Through Saturday, Oct. 13, at the Ellipse Art Center (4350 North Fairfax Dr., Suite 125, Arlington). 703 228-7710. Gallery Hours: Wednesday through Friday 11 a.m. – 7 p.m., Saturday 11 a.m. – 2 p.m. www.arlingtonarts.org/ellipseartscenter.htm.
“Americans are unable to find America on a map, because some people out there in our nation don't have maps and … uh … the artists took the maps of South Africa and the Iraq, and … uh … made like such as art.”
Ok … Well not exactly, but four women artists did make the map oriented art now on display at Arlington Ellipse Gallery (in the Ballston area). Oddly enough, only one of which used existing printed maps in her final work.
Julie Jankowski does aerial view oil paintings and cell phone tower landscapes. The aerial view paintings range from a single sports stadium and five of the Meadowlands, to a satellite type image of the entire United States on the night New York to Ohio was blacked-out (August 14, 2003). The Meadowlands works recall the work of Arlington artist Caroline Danforth (part of the Arlington art work headed to Achhen Germany (currently on display at the Arlington Art Center). Jankowski's aerial images are monochromatic, which abstracts the images a bit more than Danforth's full spectrum works. I find Danforth's imagery more engaging, but the two styles are similar enough that preferences would largely be left to the viewer’s tastes.
Jankowski also offers us a series of oil paintings of cell phone towers. These represent the invisible matrix of wireless connections that surround us. While essentially landscapes with cell phone towers, the sun's position often gives the image something of a commentary feel to them. At times looking all powerful, other times seeming the source of detrimental forces.
Renee van der Stelt works with raw white paper. In one series she's made Globe like images laid flat. Other works are made of pin punched paper. The tediousness of these works recalls the exacting nature of cartographic endeavors. The pinhole maps show the earthly forces of wind currents, while another attempts to map a celestial black hole, juxtaposed with a pinhole image of an iceberg.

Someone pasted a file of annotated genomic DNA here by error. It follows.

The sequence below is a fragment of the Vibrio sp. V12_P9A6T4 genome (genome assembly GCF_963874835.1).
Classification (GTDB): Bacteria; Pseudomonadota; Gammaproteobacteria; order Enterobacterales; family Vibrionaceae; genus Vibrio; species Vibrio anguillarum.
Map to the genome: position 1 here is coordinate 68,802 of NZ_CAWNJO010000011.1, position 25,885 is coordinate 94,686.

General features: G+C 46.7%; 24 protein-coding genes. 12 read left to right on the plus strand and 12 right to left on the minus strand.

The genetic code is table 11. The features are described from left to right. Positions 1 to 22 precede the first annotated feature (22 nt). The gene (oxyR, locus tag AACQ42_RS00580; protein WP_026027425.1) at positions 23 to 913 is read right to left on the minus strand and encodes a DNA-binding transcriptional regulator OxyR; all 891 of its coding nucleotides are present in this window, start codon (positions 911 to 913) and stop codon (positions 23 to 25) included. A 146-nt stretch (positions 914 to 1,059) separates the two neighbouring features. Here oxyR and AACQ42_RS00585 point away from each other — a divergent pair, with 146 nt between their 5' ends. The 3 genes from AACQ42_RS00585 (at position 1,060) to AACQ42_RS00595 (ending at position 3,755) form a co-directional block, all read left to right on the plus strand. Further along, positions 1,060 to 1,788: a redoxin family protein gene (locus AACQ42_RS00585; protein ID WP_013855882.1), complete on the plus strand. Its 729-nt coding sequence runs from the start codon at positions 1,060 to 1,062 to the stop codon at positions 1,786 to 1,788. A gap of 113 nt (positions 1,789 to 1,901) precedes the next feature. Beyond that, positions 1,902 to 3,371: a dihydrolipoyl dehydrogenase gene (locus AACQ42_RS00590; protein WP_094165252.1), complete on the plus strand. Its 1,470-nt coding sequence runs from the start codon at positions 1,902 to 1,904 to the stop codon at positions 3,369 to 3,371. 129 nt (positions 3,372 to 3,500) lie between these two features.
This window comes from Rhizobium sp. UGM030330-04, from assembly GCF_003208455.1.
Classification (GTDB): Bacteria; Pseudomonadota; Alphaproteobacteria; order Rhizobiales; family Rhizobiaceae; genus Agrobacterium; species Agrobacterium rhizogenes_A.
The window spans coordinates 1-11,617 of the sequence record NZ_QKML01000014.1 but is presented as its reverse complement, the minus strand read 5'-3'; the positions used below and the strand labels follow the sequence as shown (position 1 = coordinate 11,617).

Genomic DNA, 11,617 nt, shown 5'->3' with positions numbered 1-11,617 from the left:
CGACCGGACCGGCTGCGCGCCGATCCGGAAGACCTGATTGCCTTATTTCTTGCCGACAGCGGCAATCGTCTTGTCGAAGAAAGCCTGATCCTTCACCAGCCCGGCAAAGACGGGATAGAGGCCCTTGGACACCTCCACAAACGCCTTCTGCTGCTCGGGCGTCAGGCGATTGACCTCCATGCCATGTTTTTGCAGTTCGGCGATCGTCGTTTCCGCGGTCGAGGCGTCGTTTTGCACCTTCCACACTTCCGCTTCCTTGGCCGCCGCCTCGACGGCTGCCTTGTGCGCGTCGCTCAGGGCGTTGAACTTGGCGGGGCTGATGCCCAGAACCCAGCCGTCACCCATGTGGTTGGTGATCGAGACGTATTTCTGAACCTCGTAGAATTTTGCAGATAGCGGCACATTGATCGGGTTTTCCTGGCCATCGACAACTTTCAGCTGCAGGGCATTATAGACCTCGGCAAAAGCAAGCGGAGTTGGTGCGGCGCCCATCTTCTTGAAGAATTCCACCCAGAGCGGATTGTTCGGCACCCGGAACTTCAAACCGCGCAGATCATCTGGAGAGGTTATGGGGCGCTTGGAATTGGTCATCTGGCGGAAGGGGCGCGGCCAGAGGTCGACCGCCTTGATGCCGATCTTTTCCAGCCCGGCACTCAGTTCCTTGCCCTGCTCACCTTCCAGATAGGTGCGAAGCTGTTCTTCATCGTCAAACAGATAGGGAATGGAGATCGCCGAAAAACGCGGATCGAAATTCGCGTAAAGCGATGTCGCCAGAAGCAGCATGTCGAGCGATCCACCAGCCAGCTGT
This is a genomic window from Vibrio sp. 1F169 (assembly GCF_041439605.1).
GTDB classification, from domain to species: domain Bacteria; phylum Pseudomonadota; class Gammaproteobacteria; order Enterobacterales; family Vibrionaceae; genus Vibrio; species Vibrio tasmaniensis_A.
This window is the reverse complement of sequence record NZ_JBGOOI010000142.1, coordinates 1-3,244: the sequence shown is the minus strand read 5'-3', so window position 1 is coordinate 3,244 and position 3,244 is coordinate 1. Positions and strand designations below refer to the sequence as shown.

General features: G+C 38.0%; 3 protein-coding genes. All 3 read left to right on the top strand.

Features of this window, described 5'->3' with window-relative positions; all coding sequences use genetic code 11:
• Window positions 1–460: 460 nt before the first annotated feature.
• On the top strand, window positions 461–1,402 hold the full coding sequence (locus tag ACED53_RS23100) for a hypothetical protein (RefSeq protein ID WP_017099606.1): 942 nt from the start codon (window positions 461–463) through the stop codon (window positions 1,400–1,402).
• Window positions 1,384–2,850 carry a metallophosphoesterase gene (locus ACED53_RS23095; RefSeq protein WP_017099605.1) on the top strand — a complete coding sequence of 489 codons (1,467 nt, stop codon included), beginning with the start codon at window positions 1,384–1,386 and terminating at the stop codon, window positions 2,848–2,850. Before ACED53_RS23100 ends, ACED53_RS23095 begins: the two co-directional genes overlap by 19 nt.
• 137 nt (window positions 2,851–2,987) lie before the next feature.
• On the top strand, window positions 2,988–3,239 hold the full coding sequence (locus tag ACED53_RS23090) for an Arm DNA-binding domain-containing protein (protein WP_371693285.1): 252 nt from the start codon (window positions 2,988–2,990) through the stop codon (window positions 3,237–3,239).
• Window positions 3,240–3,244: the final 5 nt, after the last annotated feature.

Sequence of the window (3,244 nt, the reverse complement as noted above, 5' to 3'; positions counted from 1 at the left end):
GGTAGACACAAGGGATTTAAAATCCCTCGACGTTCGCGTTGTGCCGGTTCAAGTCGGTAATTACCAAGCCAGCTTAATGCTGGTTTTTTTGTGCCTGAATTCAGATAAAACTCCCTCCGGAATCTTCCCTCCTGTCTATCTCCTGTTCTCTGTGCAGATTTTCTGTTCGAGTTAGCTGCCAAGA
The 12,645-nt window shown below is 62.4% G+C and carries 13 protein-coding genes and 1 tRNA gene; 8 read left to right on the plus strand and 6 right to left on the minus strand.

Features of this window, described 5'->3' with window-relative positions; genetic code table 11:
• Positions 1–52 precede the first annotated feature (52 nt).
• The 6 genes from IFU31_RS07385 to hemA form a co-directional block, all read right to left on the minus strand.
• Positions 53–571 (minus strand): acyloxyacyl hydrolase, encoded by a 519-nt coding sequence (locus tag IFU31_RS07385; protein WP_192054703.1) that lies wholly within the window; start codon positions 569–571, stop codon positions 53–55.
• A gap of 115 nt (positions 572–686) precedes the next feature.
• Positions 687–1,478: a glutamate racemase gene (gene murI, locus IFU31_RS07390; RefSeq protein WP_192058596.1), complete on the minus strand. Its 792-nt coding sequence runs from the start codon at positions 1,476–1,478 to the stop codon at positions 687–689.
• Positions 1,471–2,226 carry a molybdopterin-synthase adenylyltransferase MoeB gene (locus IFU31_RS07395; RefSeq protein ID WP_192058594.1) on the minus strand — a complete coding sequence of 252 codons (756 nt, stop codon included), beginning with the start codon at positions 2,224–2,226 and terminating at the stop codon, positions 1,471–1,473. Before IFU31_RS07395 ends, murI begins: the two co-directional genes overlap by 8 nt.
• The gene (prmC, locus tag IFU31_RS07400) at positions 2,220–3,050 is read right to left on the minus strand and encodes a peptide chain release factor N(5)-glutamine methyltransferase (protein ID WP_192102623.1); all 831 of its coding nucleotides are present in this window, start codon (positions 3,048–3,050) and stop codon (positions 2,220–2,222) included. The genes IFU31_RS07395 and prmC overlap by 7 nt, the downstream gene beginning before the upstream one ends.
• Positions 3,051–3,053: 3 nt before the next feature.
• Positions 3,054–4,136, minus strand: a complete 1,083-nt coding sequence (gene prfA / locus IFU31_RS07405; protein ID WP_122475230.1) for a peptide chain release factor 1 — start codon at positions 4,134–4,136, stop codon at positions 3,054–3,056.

Dawn Gavin's works all use manipulated maps in the final pieces. Meticulous cutouts lead to entertaining collages. Other works such as “Arterial Skein (I and II)” uses a road map with all non road cut away, yielding a sort of paper spider web. The two versions of Arterial Skein are flipped. The paper webbing is pinned to the wall with the companion piece's webbing painted onto the wall beneath it. Each with the center cut out offering us a somewhat inscrutable wreath like wall sculpture. “Tract'” uses tiny punched out paper dots taken from a map of some sort, pierced with pins then mounted on the wall. All in a ring. Each dot operates in its own space and only interacts with the other dots via cast shadows, yet taken as a whole offers a sort of Benday dot circle.
Gavin also has a sort of kaleidoscopic video of the road map webbing slowly rotating while snippets of someone manipulating rope plays at the periphery. It's fairly inscrutable and operates more as a sort of moving abstraction as much as anything else.
There is a lot of pressure on artist’s to do video works of late. It's a different aesthetic that not everyone gets. “Reticular” isn't bad, but probably not Gavin's best work here. To my eye the map collages were the simplest and in many ways the most satisfying of the lot, “Bit-Map” probably the best of those.
Karey Kessler, much to her credit, has gone in a completely different direction from the other three here. Kessler offers up what might be best described as homemade psychological/metaphysical maps. They're intricate works of ponderous magnitude. In one we find Eden, while another shows were we can find the Imperfect Garden. “DESERT (solitude)” shows us how the prehistoric crosses motorways and flows into Ruins and War. All these worldly areas are full of activity, while the area marked Heavenly is sparsely populated dots with no connection to anything else at all. It's the sort of thing that makes you go “hmm.” She may have a point there.
Kessler has ingeniously attempted to locate the things of our deepest desires. While infomercial empowerment gurus attempt to peddle the secret formula to success and happiness, Kessler has attempted to take the ethereal, pin it down, and say.. there it is — happiness — it's right there. Just go there. So often art can be staid, serious and dry. It's wonderfully uplifting to see intelligent humor of this sort.